Garden Help Desk: Are you bothered by weevil damage? Time for an insecticide | News, Sports, Jobs

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Root weevil damage is most easily seen along the margins (edges) of leaves.

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Root weevils are small, shiny, and usually black or dark brown. They are not easy to see as they often hide during the day or quickly drop to the ground if disturbed at night.

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Root weevils feed on the roots and leaves of a wide variety of woody plants and sometimes other plants if their populations are very high.

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Whiteflies appear in hot weather. They can cause yellowing leaves and low vigor if their populations are high, but for outdoor gardeners they are usually just a nuisance when working in the garden.

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Our peonies and roses are eaten by an invisible insect.

Earwigs or grasshoppers are two possibilities. Grasshoppers can be seen at any time of the day, but earwigs are most active in the late evening and very early morning. If you go out quietly with a flashlight after dark or just before dawn and check the plants, you might see them.

We did as you suggested. Here’s what we found. It’s a beetle…many beetles! Can you suggest a remedy?

Great detective work! It looks like a root weevil. I didn’t mention root weevils as a possibility, as the damage they cause is usually not as great as your early photos. These beetles live in the soil as larvae, feeding on the roots of shrubs, and the adults feed on the foliage.

There are several options, but the simplest option is a soil drench with a systemic insecticide. The insecticide is applied as a granule which is sprinkled or in liquid form, with a small amount of the chemical mixed in a gallon of water and poured slowly around the base of the plant. The best time to do the soaking is after the plants have finished flowering for the season. These products are generally sold as insecticides for trees and shrubs.

These tiny flying white insects are all over the leaves of my squash and pumpkin plants. I find them every time I go out to remove squash bugs and their eggs.

These look like whiteflies. They are most commonly seen on plants of the squash/cucumber family and on tomatoes and peppers. I have also seen it on bean plants. They can be a serious pest in greenhouses, where their populations can get quite high, but outdoors where there are many natural predators to help control their numbers, they are mostly a nuisance, flying when disturbed by gardeners.

Whiteflies can easily develop resistance to insecticides, so it’s best to avoid conventional insecticides. You can water them daily or you can spray insecticidal soap, which does not cause insecticide resistance. Apply insecticidal soap as often as recommended on the label for a few weeks, making sure to get good coverage on the undersides of the leaves. Spray in the evening or early in the morning, as insecticidal soap can burn leaves if temperatures are high while the spray is wet.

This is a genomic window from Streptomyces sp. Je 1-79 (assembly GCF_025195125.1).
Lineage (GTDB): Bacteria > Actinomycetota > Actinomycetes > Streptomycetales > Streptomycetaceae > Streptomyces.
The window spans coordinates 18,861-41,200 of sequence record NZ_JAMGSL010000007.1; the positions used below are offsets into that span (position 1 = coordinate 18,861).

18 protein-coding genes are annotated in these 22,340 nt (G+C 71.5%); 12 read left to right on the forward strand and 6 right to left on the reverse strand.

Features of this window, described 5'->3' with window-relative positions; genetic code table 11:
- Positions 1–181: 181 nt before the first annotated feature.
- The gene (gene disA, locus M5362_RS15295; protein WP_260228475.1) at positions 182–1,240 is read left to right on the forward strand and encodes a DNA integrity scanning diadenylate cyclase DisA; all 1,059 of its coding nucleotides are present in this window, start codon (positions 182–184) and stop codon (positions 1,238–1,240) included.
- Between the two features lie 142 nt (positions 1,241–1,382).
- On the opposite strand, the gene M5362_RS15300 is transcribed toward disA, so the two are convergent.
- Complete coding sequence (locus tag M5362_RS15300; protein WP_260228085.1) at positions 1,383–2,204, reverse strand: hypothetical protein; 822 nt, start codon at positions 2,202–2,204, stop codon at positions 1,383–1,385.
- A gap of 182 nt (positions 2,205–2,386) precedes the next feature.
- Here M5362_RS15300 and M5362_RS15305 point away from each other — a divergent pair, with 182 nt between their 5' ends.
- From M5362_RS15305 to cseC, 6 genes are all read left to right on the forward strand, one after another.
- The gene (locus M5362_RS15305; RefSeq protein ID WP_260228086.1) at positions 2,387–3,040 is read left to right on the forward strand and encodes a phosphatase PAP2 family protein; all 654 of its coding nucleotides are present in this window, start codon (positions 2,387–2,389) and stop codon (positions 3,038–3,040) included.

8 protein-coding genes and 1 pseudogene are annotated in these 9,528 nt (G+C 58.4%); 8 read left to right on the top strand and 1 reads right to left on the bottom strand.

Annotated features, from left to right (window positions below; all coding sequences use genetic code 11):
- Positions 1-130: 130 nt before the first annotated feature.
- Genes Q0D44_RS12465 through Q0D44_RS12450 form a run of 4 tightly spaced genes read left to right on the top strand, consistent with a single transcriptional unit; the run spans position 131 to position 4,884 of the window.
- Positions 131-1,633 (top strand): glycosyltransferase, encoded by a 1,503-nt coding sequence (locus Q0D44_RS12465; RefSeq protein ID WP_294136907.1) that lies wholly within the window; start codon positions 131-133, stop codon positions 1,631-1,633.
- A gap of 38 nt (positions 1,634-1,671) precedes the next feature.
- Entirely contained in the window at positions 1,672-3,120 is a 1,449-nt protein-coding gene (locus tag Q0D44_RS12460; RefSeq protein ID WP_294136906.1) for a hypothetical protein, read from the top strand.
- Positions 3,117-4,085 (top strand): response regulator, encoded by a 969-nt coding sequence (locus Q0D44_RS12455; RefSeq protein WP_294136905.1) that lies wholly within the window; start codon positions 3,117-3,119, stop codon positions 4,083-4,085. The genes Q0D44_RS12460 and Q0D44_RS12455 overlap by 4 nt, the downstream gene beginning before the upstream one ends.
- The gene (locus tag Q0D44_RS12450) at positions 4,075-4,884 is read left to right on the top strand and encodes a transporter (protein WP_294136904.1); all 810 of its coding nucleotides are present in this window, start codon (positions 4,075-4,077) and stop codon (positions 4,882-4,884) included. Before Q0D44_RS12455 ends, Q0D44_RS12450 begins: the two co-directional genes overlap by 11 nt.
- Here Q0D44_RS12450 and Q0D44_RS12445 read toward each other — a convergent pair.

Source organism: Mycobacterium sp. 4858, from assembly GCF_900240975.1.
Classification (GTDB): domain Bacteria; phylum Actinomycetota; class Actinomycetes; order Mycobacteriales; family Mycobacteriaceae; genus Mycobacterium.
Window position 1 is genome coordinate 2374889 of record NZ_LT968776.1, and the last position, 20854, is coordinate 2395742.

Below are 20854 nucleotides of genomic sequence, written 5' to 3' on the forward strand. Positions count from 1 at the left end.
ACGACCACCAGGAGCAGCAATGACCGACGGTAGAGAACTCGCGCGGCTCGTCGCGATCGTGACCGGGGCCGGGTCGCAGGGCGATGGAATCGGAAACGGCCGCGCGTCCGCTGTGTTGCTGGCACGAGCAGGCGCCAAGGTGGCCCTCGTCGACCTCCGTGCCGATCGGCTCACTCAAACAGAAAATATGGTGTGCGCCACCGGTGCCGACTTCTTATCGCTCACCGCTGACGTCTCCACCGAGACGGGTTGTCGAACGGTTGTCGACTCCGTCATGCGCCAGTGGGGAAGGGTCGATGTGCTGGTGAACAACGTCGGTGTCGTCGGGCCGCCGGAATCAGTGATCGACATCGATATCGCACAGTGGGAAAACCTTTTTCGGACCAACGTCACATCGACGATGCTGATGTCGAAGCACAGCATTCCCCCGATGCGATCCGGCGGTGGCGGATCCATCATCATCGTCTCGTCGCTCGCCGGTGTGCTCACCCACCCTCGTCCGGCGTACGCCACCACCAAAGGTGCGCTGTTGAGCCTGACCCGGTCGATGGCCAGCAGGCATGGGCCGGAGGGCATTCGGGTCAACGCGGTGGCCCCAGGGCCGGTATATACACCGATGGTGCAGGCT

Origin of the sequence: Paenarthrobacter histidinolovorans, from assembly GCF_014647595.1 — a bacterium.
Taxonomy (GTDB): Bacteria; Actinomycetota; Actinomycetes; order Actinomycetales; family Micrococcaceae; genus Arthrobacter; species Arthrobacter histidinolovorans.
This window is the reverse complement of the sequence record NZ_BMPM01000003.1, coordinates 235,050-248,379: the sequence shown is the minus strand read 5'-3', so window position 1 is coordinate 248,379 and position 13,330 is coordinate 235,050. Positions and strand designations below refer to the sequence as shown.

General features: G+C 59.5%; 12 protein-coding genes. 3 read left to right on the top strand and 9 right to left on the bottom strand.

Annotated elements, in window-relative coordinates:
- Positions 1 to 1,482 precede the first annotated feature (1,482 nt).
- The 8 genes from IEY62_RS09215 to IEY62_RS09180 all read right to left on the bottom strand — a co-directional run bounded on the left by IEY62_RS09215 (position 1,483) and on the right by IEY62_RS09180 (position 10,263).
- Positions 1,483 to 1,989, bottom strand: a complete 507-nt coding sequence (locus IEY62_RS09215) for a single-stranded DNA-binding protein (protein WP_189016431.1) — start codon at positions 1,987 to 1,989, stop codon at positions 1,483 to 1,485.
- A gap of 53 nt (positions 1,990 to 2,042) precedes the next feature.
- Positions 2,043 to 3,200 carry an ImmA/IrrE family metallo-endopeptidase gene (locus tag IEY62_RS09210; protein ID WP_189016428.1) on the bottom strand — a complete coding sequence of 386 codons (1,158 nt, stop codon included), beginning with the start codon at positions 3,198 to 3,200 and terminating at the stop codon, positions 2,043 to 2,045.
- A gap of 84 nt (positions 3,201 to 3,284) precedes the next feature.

My garden is having the worst year of its life! I’ve been gardening for years and never had so many problems. Any ideas why?

It has been a difficult year in the garden for many of us. From the start, we had challenges.

In early May, it looked like we could start our summer gardens, so we did. And then very cold weather passed, more than once, causing cold wounds to tender plants. Some plants have rebounded, some have died, and some remain stunted or struggling.

Once the cold spells passed for good, we had a fairly short spring before the heat arrived.

As we have already discussed, extreme heat can also cause problems for plants. Poor fruit set, slower growth and more pests than usual are just some of the problems our gardens have experienced.

With all the struggles in our yards and gardens this year, new gardeners and even some experienced gardeners are learning a few lessons to use in years to come. Here are a few things to keep in mind.

  • Keep an eye on the forecast. Check the 10-day or even five-day forecast before you plant, but be prepared for surprises. Don’t rush your transplants into the garden if you can’t protect them from cold nights.
  • Each neighborhood, even individual yards, can have warmer or cooler microclimates than expected. Don’t expect the temperature in your own garden to match the forecast perfectly.
  • Be prepared with cold weather protection for tender plants if nighttime lows are expected to drop below 40.
  • Have things on hand to help your plants cope with the extreme heat – mulch to help keep the soil a little cooler and 20% to 40% shade cloth to cool the foliage a few degrees . You may have to shop online to get what you need, but there are plenty of options available.
  • When ordering your garden seeds, choose heat-resistant varieties. There are heat-tolerant varieties for most of our popular vegetables. Start browsing the catalogs in January for the best selections.
  • Take notes on what happened this year and what worked and didn’t work for you in your garden and landscape. This will help you be proactive and avoid surprises in your garden next year.

Don’t abandon your gardens; we will all make a fresh start in 2023!


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